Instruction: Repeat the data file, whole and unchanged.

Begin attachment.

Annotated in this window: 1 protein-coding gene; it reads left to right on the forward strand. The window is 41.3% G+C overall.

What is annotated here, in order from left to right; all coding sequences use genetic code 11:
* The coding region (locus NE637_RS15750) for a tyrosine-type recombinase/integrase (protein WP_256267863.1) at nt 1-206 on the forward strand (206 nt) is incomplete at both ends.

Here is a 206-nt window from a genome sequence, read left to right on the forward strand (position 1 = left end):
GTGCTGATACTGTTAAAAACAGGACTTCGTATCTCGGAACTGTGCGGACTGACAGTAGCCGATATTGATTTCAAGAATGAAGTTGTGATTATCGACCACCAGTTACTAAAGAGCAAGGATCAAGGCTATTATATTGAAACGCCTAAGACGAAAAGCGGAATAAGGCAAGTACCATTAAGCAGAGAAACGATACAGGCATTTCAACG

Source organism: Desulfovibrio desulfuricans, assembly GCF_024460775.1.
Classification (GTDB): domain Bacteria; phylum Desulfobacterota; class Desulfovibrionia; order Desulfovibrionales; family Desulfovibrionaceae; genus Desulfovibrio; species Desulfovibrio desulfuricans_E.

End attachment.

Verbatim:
Annotated in this window: 1 protein-coding gene; it reads left to right on the forward strand. The window is 41.3% G+C overall.

What is annotated here, in order from left to right; all coding sequences use genetic code 11:
* The coding region (locus NE637_RS15750) for a tyrosine-type recombinase/integrase (protein WP_256267863.1) at nt 1-206 on the forward strand (206 nt) is incomplete at both ends.

Here is a 206-nt window from a genome sequence, read left to right on the forward strand (position 1 = left end):
GTGCTGATACTGTTAAAAACAGGACTTCGTATCTCGGAACTGTGCGGACTGACAGTAGCCGATATTGATTTCAAGAATGAAGTTGTGATTATCGACCACCAGTTACTAAAGAGCAAGGATCAAGGCTATTATATTGAAACGCCTAAGACGAAAAGCGGAATAAGGCAAGTACCATTAAGCAGAGAAACGATACAGGCATTTCAACG

Source organism: Desulfovibrio desulfuricans, assembly GCF_024460775.1.
Classification (GTDB): domain Bacteria; phylum Desulfobacterota; class Desulfovibrionia; order Desulfovibrionales; family Desulfovibrionaceae; genus Desulfovibrio; species Desulfovibrio desulfuricans_E.